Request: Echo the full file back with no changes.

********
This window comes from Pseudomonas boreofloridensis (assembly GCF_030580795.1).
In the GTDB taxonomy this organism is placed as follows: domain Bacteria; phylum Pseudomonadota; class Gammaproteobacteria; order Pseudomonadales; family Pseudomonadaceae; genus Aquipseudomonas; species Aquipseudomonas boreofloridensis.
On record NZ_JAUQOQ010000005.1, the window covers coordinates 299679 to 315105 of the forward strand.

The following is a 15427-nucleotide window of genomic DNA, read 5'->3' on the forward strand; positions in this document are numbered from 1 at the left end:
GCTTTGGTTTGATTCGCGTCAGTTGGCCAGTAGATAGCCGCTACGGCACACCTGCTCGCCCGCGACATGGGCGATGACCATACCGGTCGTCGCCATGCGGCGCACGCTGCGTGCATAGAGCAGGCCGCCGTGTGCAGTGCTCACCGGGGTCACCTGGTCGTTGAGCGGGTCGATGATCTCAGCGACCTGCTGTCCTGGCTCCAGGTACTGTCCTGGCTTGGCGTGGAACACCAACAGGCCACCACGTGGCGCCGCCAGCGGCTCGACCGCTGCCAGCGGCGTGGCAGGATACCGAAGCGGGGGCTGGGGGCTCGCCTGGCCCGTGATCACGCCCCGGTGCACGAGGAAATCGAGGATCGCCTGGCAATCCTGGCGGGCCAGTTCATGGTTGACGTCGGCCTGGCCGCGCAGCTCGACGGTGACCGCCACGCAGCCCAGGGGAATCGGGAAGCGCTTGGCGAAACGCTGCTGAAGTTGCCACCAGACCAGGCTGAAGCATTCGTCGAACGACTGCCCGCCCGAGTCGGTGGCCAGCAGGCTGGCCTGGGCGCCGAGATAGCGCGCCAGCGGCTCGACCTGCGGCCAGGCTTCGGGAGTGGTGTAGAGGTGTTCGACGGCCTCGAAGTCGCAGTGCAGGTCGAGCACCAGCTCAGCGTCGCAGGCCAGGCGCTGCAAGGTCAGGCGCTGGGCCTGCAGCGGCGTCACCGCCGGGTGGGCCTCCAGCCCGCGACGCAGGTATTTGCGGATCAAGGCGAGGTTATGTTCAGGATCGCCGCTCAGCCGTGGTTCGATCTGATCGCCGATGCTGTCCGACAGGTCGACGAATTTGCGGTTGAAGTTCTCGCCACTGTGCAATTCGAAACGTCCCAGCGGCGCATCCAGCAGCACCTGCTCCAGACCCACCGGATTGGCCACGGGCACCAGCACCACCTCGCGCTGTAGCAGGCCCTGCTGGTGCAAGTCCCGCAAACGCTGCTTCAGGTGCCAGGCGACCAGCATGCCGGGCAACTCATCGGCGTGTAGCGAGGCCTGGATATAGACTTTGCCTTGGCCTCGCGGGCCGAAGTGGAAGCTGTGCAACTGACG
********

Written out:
This window comes from Pseudomonas boreofloridensis (assembly GCF_030580795.1).
In the GTDB taxonomy this organism is placed as follows: domain Bacteria; phylum Pseudomonadota; class Gammaproteobacteria; order Pseudomonadales; family Pseudomonadaceae; genus Aquipseudomonas; species Aquipseudomonas boreofloridensis.
On record NZ_JAUQOQ010000005.1, the window covers coordinates 299679 to 315105 of the forward strand.

The following is a 15427-nucleotide window of genomic DNA, read 5'->3' on the forward strand; positions in this document are numbered from 1 at the left end:
GCTTTGGTTTGATTCGCGTCAGTTGGCCAGTAGATAGCCGCTACGGCACACCTGCTCGCCCGCGACATGGGCGATGACCATACCGGTCGTCGCCATGCGGCGCACGCTGCGTGCATAGAGCAGGCCGCCGTGTGCAGTGCTCACCGGGGTCACCTGGTCGTTGAGCGGGTCGATGATCTCAGCGACCTGCTGTCCTGGCTCCAGGTACTGTCCTGGCTTGGCGTGGAACACCAACAGGCCACCACGTGGCGCCGCCAGCGGCTCGACCGCTGCCAGCGGCGTGGCAGGATACCGAAGCGGGGGCTGGGGGCTCGCCTGGCCCGTGATCACGCCCCGGTGCACGAGGAAATCGAGGATCGCCTGGCAATCCTGGCGGGCCAGTTCATGGTTGACGTCGGCCTGGCCGCGCAGCTCGACGGTGACCGCCACGCAGCCCAGGGGAATCGGGAAGCGCTTGGCGAAACGCTGCTGAAGTTGCCACCAGACCAGGCTGAAGCATTCGTCGAACGACTGCCCGCCCGAGTCGGTGGCCAGCAGGCTGGCCTGGGCGCCGAGATAGCGCGCCAGCGGCTCGACCTGCGGCCAGGCTTCGGGAGTGGTGTAGAGGTGTTCGACGGCCTCGAAGTCGCAGTGCAGGTCGAGCACCAGCTCAGCGTCGCAGGCCAGGCGCTGCAAGGTCAGGCGCTGGGCCTGCAGCGGCGTCACCGCCGGGTGGGCCTCCAGCCCGCGACGCAGGTATTTGCGGATCAAGGCGAGGTTATGTTCAGGATCGCCGCTCAGCCGTGGTTCGATCTGATCGCCGATGCTGTCCGACAGGTCGACGAATTTGCGGTTGAAGTTCTCGCCACTGTGCAATTCGAAACGTCCCAGCGGCGCATCCAGCAGCACCTGCTCCAGACCCACCGGATTGGCCACGGGCACCAGCACCACCTCGCGCTGTAGCAGGCCCTGCTGGTGCAAGTCCCGCAAACGCTGCTTCAGGTGCCAGGCGACCAGCATGCCGGGCAACTCATCGGCGTGTAGCGAGGCCTGGATATAGACTTTGCCTTGGCCTCGCGGGCCGAAGTGGAAGCTGTGCAACTGACG